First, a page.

Hello! Who are you and what business did you start?
Hey there, I’m Peter Kozodoy - the co-Founder and CEO of Stradeso. Stradeso is a subscription service that produces your creative content - in 3 days or less, for unbeatably low prices - by connecting your projects directly to creatives with excess capacity, without the hassle of finding, hiring and managing them.
Our customers are VPs of marketing, entrepreneurs, consultants, and other agencies who want to get agency-level creative work at about one-tenth the cost of hiring an agency. In fact, with Stradeso, you don’t have to hire ANYONE!
Stradeso is a brand new launch and in beta for anyone who wants to give it a try. And although we’re starting from scratch now, it was born out of our first company - a multimillion-dollar, multinational, Inc.5000 marketing agency.
What's your backstory and how did you come up with the idea?
The savvy reader will be wondering why we created something that will put our agency out of business...but that was actually the point. After growing GEM Advertising from scratch to the Inc.5000 list, we realized that the agency business has a lot of headwinds working against it.
Today more than ever, marketers are under pressure to do more with less. And there are so many instances of agencies overcharging their clients for simple work, that ultimately we saw an opportunity kind of like Uber.
What Uber did was take advantage of excess capacity in the market. The creative industry is no different; there are TONS of talented writers and designers sitting around wondering how to get more work. Meanwhile, there are all sorts of customers who want brochures and logos and press releases done, but don’t want to go through the hassle and expense of finding, hiring, and managing freelancers or an agency.
But Stradeso connects those projects and creatives in real-time, just like Uber, so all you have to do is order what you want and it gets done and quality-checked by our network of pre-vetted creatives. So far, most of those creatives have been freelancers who are tired of spending most of their day getting new work and only some of their time doing what they love. But we’ve also spoken to other agency owners who think Stradeso would be a great way to keep their full-time employees busy when they’re in-between projects.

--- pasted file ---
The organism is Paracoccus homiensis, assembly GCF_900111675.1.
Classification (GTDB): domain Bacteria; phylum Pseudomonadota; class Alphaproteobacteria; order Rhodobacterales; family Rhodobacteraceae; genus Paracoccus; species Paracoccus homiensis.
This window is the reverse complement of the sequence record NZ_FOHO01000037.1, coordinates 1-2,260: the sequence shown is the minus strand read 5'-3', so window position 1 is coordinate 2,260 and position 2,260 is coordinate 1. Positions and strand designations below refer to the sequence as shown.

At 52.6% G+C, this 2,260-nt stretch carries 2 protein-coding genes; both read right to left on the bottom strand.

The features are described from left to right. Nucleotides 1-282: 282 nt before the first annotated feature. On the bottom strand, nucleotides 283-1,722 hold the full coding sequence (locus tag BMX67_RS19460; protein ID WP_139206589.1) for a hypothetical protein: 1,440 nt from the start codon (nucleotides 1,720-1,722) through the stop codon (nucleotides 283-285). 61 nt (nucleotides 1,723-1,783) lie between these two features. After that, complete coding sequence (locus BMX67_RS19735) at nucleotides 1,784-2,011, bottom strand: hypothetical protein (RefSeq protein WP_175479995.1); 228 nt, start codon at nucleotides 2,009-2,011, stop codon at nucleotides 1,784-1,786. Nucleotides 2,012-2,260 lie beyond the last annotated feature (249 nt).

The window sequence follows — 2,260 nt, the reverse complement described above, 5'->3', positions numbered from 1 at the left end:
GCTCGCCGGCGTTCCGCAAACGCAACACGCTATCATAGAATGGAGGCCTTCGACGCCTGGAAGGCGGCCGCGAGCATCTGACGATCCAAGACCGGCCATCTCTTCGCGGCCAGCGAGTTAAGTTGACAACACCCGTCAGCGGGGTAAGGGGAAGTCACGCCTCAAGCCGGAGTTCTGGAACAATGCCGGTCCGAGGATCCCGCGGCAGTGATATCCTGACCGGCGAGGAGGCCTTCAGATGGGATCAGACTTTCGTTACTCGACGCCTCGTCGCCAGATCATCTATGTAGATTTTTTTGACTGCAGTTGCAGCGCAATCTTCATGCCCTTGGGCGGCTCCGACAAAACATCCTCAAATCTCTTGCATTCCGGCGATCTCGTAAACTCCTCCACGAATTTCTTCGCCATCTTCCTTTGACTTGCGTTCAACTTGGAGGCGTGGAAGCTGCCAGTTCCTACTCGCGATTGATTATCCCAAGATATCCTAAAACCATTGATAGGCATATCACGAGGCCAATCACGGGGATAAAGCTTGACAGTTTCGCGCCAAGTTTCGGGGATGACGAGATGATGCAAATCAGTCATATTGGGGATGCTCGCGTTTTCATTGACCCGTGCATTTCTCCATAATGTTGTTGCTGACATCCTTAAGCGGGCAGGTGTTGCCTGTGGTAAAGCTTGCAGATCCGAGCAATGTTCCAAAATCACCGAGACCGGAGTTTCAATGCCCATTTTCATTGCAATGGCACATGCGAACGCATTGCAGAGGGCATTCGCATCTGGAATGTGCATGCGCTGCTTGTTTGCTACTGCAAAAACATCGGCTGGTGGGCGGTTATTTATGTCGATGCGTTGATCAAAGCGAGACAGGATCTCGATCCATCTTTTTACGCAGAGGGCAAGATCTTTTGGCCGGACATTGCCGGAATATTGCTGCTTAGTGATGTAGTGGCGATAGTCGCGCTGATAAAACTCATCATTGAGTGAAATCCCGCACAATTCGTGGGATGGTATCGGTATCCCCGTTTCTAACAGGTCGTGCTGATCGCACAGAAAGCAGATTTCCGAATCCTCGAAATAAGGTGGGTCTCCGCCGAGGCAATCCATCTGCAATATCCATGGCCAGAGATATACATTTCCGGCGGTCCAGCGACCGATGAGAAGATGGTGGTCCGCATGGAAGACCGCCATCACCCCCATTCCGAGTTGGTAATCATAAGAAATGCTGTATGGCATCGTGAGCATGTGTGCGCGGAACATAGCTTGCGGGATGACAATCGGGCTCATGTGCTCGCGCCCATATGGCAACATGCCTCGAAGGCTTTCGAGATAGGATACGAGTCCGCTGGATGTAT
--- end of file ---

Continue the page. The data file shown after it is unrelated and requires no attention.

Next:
Take us through the process of designing, prototyping, and manufacturing your first product.
In the beginning, we weren’t quite sure how we were going to build an MVS that we could test and validate our thinking. We were self-funding out of our agency, so we ultimately decided to string together a bunch of technologies that already existed, and use Zapier to connect everything up.
Now that we have a working model, we are sketching out the UI/UX of our own system. We’re fortunate because we have a full-service agency to back us up, which means we know how to brand, create content, develop web applications, and so on. So it definitely helped that we had spent 12 years building an agency before using that asset to get into our next venture.
Entrepreneurship is 10% about business, 100% about people, and 1,000% about the self.
But that, I think, is a great lesson, which is a lot like driving across the country. You don’t know what the road ahead looks like until you come up to it, and entrepreneurship is like that. We thought we were growing an agency until we looked at each other and said, hm, we think there’s a lot more opportunity doing something else...and so, we did.
Describe the process of launching the business.
Everything takes twice as long and costs twice as much as we think. That was super-true with Stradeso. We thought we’d have an MVS live by the start of Q1 of 2019. It took until the end of Q3!
Then, we’re building a marketplace, so we set about building both sides of the business -- creatives and members -- and we recognized early on that the creatives were the bottleneck.
With that in mind, we developed systems for recruiting creatives from sites like Indeed.com, and we now have over 2,000 waiting in the wings to get onto the platform. That’s been a pretty easy sell since we’re basically dropping paying gigs right into their lap.
The bottleneck lesson is an important one, though: Know where your bottleneck is, and devote energy to solving it. And although entrepreneurs always think “getting customers” is THE thing, sometimes it’s not...operations matter, too.
Since launch, what has worked to attract and retain customers?